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If you host a short-term rental via Airbnb, VRBO, HomeAway, or another service, you are probably feeling the pandemic pain by now. The coronavirus has hit this industry hard, resulting in massive cancellations and refund requests.
Despite Airbnb's extenuating circumstances policy and offer to pay 25% of what hosts would have received for a guest cancellation, many hosts are in the red and feeling blue about prospects for the remainder of 2020.
These uncertain times raise a few questions: How soon before short-term rentals pick up again? Can the latter part of this year be salvaged?
Recent data suggests the answer is yes. One of my Fool colleagues reported that Guesty, a short-term rental management platform, has observed a year-over-year 40% increase in Christmas bookings, 38% jump in Thanksgiving bookings, and 23% rise in New Year's Eve bookings through VRBO, Airbnb, Booking.com, and other services.
Proceed with caution
But Suzanne Hollander, a Florida International University real estate faculty and Miami-based property attorney, isn't so optimistic.
"The ability for short-term rentals to bounce back by autumn will depend on several key factors," she says. "First, will statewide bans on short-term rentals be lifted? Many states have enacted these bans, which impacts many people."
Additionally, Hollander asks, "Will international, national, and state and local restrictions on travel be lifted? Will the airline industry adapt to create safer experiences? And will larger events, like conventions, festivals, and graduations, be allowed to occur, which can also affect demand for short-term rentals?"
And even if the answers to these questions are yes, another question lingers: Will prospective renters want to travel?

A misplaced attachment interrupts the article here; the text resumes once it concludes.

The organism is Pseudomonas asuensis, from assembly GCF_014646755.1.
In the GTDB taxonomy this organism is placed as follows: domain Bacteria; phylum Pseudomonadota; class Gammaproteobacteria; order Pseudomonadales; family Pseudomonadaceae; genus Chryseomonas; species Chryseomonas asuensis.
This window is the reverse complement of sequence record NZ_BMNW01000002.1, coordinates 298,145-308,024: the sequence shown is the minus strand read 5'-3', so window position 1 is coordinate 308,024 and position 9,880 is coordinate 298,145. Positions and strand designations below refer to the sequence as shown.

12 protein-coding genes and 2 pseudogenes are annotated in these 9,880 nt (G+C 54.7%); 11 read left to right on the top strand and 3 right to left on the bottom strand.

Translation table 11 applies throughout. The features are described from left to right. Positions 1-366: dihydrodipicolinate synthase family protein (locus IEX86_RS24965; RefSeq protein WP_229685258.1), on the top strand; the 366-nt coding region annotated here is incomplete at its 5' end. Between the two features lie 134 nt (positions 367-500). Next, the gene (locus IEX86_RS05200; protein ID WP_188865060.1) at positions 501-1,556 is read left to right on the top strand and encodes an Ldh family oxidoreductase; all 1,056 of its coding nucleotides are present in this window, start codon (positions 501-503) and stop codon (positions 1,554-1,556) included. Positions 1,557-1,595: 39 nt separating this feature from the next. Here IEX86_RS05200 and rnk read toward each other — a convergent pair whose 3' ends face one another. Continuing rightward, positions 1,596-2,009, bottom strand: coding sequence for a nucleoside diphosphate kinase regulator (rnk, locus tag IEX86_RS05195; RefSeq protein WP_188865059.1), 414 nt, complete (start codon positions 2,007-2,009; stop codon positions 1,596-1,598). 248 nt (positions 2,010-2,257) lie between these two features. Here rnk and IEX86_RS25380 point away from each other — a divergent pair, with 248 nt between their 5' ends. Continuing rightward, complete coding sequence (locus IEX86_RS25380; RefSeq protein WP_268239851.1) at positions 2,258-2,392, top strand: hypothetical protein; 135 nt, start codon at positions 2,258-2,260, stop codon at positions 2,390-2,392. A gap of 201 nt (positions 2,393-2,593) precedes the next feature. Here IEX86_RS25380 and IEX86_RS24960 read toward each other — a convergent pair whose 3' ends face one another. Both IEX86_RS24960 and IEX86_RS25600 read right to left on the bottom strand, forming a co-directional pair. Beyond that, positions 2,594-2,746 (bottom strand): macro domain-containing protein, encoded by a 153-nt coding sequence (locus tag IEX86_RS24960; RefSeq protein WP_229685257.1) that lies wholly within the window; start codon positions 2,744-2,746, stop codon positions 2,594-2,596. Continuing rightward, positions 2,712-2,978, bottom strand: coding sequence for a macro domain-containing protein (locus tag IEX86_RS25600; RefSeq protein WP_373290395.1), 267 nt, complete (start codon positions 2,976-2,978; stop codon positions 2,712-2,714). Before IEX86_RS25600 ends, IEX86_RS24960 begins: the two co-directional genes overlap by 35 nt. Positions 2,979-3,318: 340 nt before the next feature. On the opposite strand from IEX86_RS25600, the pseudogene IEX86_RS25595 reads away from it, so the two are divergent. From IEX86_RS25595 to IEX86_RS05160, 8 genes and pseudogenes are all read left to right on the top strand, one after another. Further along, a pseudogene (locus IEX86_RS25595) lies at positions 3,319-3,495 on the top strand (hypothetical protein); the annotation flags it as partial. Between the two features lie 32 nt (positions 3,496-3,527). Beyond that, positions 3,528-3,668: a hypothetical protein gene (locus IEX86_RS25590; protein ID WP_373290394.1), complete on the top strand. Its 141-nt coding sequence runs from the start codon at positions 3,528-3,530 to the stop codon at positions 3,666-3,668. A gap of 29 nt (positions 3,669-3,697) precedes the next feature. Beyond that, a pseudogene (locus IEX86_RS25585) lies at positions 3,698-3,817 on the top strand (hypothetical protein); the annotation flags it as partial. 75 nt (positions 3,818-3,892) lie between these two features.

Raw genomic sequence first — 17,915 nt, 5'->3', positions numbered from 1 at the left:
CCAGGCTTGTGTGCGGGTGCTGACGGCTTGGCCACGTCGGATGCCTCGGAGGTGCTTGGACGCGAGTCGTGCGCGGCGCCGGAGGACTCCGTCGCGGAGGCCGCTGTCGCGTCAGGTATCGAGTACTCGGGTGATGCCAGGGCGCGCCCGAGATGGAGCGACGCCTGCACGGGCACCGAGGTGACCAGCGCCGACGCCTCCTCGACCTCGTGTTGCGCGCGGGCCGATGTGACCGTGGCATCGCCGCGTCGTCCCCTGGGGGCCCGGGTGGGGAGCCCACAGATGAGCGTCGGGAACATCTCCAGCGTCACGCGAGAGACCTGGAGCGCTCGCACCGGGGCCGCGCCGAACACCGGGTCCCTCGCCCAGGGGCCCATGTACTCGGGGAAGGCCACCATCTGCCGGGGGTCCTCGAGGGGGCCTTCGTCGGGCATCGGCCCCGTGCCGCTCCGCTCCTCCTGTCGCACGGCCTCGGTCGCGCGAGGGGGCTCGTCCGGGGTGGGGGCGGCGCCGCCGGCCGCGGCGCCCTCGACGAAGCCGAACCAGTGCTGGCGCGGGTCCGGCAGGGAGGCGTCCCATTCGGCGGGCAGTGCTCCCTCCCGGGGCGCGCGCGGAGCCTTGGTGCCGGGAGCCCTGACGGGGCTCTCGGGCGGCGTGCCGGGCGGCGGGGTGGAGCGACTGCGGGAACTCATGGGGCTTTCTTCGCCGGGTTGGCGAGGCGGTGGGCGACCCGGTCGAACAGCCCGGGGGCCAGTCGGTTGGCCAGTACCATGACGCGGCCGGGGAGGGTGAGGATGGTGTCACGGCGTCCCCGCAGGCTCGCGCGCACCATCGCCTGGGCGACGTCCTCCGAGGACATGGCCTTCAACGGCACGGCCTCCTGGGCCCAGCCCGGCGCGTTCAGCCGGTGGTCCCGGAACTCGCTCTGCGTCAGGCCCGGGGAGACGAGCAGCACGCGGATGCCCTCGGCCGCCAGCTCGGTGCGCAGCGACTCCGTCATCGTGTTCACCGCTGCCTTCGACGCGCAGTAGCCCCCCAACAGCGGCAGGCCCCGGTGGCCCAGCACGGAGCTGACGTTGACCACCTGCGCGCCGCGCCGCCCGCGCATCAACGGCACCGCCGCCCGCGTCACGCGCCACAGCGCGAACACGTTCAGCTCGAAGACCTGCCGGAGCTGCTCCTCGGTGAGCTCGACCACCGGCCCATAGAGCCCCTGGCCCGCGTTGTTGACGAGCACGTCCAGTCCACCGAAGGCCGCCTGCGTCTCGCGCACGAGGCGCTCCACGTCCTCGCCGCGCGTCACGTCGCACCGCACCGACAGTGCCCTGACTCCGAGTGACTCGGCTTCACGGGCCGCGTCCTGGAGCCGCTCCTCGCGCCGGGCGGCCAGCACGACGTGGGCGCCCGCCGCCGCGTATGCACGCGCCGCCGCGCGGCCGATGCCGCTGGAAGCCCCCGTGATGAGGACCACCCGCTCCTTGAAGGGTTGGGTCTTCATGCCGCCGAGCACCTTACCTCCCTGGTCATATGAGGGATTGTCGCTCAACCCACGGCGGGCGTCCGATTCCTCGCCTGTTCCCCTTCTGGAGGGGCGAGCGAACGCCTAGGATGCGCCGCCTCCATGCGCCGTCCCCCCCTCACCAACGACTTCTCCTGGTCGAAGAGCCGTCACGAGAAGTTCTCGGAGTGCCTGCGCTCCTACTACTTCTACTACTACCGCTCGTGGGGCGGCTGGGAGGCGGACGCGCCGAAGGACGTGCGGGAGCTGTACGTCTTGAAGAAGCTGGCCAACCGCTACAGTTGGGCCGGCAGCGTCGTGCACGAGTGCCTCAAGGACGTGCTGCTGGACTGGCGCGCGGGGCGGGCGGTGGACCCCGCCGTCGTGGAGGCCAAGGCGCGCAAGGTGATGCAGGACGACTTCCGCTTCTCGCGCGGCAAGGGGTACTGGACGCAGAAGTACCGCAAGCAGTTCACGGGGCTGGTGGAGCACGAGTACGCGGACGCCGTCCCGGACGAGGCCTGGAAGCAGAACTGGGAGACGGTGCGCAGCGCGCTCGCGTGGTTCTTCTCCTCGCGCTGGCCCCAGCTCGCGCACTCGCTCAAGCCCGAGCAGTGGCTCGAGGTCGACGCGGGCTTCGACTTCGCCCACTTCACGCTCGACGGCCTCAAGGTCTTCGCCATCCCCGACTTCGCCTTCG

"The psychological impact of sheltering at home orders is that many people may indeed continue to feel safer in their own homes, even after these orders are lifted," notes Hollander.
A dose of reality
Caleb Liu, owner of House Simply Sold, a real estate firm that flips homes and is based in Orange, California, seconds those sentiments.
"I don't expect short-term rentals to rebound by the fall. While many people are eager to get back to work and start socializing again, it won't be at pre-pandemic levels," he says. "Millions have been laid off or furloughed, and my guess is that a significant portion will not be rehired once the lockdown is lifted."
Following that logic, little to no income means little to no money will be spent on travel -- even though many people will be eager to escape their stale surroundings and enjoy a getaway to an exciting new location.
Looking for silver linings
Nick Calvi, CEO of Phoenix-headquartered Tweener Homes, a real estate brokerage, is hopeful that business will increase at least slightly for hosts later this year.
"People have short memories. I believe some short-term rental activity will bounce back as the months progress, and without any further pandemic issues, more activity will follow," Calvi says. "Remember -- not all renters are vacationers. There will be people who need a temporary place to stay, such as those waiting out their home sale and new home purchase and those experiencing a job relocation."
Liu recommends developing a realistic post-coronavirus strategy now and preparing for worst-case scenarios.
"The rest of 2020 is likely to be quite painful. Demand will remain low for the rest of the year, so to me there are really only three viable options to pursue once things open up again. One choice is to drop rates significantly to undercut the competition. Another option is to sell the property if things get really bad. Or you can convert the property to a traditional long-term rental unit, which may result in a cash flow that's substantially lower than a short-term model."
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